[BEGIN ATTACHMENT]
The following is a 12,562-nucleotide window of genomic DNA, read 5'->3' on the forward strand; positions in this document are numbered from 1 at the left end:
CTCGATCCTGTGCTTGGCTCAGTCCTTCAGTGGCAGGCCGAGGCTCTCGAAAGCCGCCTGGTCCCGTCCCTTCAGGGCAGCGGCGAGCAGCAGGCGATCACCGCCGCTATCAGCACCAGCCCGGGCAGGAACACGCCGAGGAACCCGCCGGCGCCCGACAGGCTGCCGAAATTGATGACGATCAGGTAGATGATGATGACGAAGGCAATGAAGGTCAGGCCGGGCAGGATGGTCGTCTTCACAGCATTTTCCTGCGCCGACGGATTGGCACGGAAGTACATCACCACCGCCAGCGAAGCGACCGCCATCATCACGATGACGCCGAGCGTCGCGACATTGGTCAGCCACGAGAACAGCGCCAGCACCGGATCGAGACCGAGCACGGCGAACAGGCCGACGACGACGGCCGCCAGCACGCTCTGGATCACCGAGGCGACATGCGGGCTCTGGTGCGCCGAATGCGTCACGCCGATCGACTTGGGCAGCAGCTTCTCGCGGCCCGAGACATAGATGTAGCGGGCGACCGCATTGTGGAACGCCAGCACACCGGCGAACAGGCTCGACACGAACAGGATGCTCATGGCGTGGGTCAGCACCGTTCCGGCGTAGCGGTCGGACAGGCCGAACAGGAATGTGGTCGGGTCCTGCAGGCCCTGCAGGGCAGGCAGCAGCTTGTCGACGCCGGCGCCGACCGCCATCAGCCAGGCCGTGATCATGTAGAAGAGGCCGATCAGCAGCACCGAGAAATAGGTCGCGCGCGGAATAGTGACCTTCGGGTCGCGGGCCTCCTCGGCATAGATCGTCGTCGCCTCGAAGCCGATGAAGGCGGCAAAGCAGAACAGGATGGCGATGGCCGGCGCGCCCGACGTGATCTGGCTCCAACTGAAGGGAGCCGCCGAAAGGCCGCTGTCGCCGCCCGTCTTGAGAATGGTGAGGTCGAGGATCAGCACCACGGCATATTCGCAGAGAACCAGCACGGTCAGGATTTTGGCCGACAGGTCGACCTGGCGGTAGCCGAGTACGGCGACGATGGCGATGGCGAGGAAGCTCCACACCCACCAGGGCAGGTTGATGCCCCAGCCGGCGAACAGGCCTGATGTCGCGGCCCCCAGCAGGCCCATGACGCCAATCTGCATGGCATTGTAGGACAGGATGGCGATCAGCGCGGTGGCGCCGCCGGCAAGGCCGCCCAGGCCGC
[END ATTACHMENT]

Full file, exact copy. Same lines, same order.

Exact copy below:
The following is a 12,562-nucleotide window of genomic DNA, read 5'->3' on the forward strand; positions in this document are numbered from 1 at the left end:
CTCGATCCTGTGCTTGGCTCAGTCCTTCAGTGGCAGGCCGAGGCTCTCGAAAGCCGCCTGGTCCCGTCCCTTCAGGGCAGCGGCGAGCAGCAGGCGATCACCGCCGCTATCAGCACCAGCCCGGGCAGGAACACGCCGAGGAACCCGCCGGCGCCCGACAGGCTGCCGAAATTGATGACGATCAGGTAGATGATGATGACGAAGGCAATGAAGGTCAGGCCGGGCAGGATGGTCGTCTTCACAGCATTTTCCTGCGCCGACGGATTGGCACGGAAGTACATCACCACCGCCAGCGAAGCGACCGCCATCATCACGATGACGCCGAGCGTCGCGACATTGGTCAGCCACGAGAACAGCGCCAGCACCGGATCGAGACCGAGCACGGCGAACAGGCCGACGACGACGGCCGCCAGCACGCTCTGGATCACCGAGGCGACATGCGGGCTCTGGTGCGCCGAATGCGTCACGCCGATCGACTTGGGCAGCAGCTTCTCGCGGCCCGAGACATAGATGTAGCGGGCGACCGCATTGTGGAACGCCAGCACACCGGCGAACAGGCTCGACACGAACAGGATGCTCATGGCGTGGGTCAGCACCGTTCCGGCGTAGCGGTCGGACAGGCCGAACAGGAATGTGGTCGGGTCCTGCAGGCCCTGCAGGGCAGGCAGCAGCTTGTCGACGCCGGCGCCGACCGCCATCAGCCAGGCCGTGATCATGTAGAAGAGGCCGATCAGCAGCACCGAGAAATAGGTCGCGCGCGGAATAGTGACCTTCGGGTCGCGGGCCTCCTCGGCATAGATCGTCGTCGCCTCGAAGCCGATGAAGGCGGCAAAGCAGAACAGGATGGCGATGGCCGGCGCGCCCGACGTGATCTGGCTCCAACTGAAGGGAGCCGCCGAAAGGCCGCTGTCGCCGCCCGTCTTGAGAATGGTGAGGTCGAGGATCAGCACCACGGCATATTCGCAGAGAACCAGCACGGTCAGGATTTTGGCCGACAGGTCGACCTGGCGGTAGCCGAGTACGGCGACGATGGCGATGGCGAGGAAGCTCCACACCCACCAGGGCAGGTTGATGCCCCAGCCGGCGAACAGGCCTGATGTCGCGGCCCCCAGCAGGCCCATGACGCCAATCTGCATGGCATTGTAGGACAGGATGGCGATCAGCGCGGTGGCGCCGCCGGCAAGGCCGCCCAGGCCGC